Rating Change: Chris Collins’ Arrest Puts Seat in Play
Inside Elections is shifting the rating from Solid to Likely Republican

If Rep. Chris Collins continues to run for re-election, he would do so while facing charges of insider trading and lying to the F.B.I. But just because a member of Congress is indicted, doesn’t mean they can’t win.

GOP Rep. Michael Grimm of New York and Democratic Rep. William J. Jefferson of Louisiana are two recent examples of incumbents who won re-election in the face of significant legal problems.

Congress Isn’t Perfect but the Politicians Aren’t Always to Blame
Fixing the Hill is easier said than done

After 30 years of covering Congress, David Hawkings has a good idea of how Capitol Hill works — or more important, how it doesn’t — and he laid out five key reasons why Congress is broken.

But whether it’s money, maps, media, mingling or masochism, there are no easy solutions. Nor are they entirely the responsibility of the politicians to address.

Ratings Change: Races for 2 GOP Seats Shift to Toss-Ups
Texas’ Pete Sessions and Kentucky’s Andy Barr face strong Democratic challengers

In 2010, Texas Rep. Pete Sessions led Republicans to a historic 63-seat gain in the House and a new GOP majority as chairman of the National Republican Congressional Committee. Now, he’s at significant risk of losing his own seat.

Sessions represents the Dallas-area 32nd District, which Hillary Clinton carried by 2 points in 2016. It’s the type of suburban, college-educated area that has been revolting against President Donald Trump since he took office. But for much of the cycle, Sessions benefitted from a fundraising advantage and a competitive Democratic primary, which was only decided in a May runoff.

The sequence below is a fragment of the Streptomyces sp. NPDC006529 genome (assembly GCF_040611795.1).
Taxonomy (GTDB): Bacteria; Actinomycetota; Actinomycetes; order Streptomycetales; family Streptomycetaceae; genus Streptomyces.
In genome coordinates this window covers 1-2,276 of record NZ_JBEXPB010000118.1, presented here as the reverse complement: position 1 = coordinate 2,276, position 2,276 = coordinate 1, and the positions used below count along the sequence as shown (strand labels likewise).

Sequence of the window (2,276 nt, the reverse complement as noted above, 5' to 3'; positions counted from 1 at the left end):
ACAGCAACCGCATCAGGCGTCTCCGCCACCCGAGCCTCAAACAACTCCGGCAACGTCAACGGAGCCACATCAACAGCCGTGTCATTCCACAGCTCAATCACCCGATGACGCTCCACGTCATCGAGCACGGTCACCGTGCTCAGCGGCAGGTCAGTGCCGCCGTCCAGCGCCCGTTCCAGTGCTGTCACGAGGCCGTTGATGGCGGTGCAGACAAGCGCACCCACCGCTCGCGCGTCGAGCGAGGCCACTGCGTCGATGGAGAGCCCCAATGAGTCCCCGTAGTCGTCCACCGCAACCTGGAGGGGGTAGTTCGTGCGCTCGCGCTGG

Democratic Candidates Should Be Bolder on Gun Control, Poll Finds
“The center has shifted on this issue,” gun control advocate says

Gun control has been a third rail of Democratic campaigns, but a new poll suggests that Democratic candidates should embrace a bolder approach to restrictions on guns, even in general elections.

Up to this point, Democrats have been decidedly defensive on guns. The most famous instances of Democratic candidates using guns in television ads include West Virginia Sen. Joe Manchin III shooting the so-called cap-and-trade bill, former Georgia Rep. John Barrow talking about his granddaddy’s pistol and Missouri Senate candidate Jason Kander assembling a rifle blindfolded. The ads were meant to reassure voters that Democrats didn’t want to take away their guns.

Support for Roe is Up, But Other Abortion Polling Divided and Steady
71 percent think 1973 decision should stand

While recent polling from NBC News/Wall Street Journal showed an uptick in support for Roe v. Wade, other survey data on abortion reflects a remarkably consistent and nuanced approach from Americans on the choice issue that stretches across decades.

The recent survey of 900 registered voters, conducted July 15-18, showed 71 percent believe the 1973 decision, which established a woman’s legal right to an abortion, should be kept in place while 23 percent believe the ruling should be overturned.

I Met 12 Democratic Candidates in Two Days and Lived to Write About It
None of them are talking about Trump or Pelosi

I swore I’d never do it again.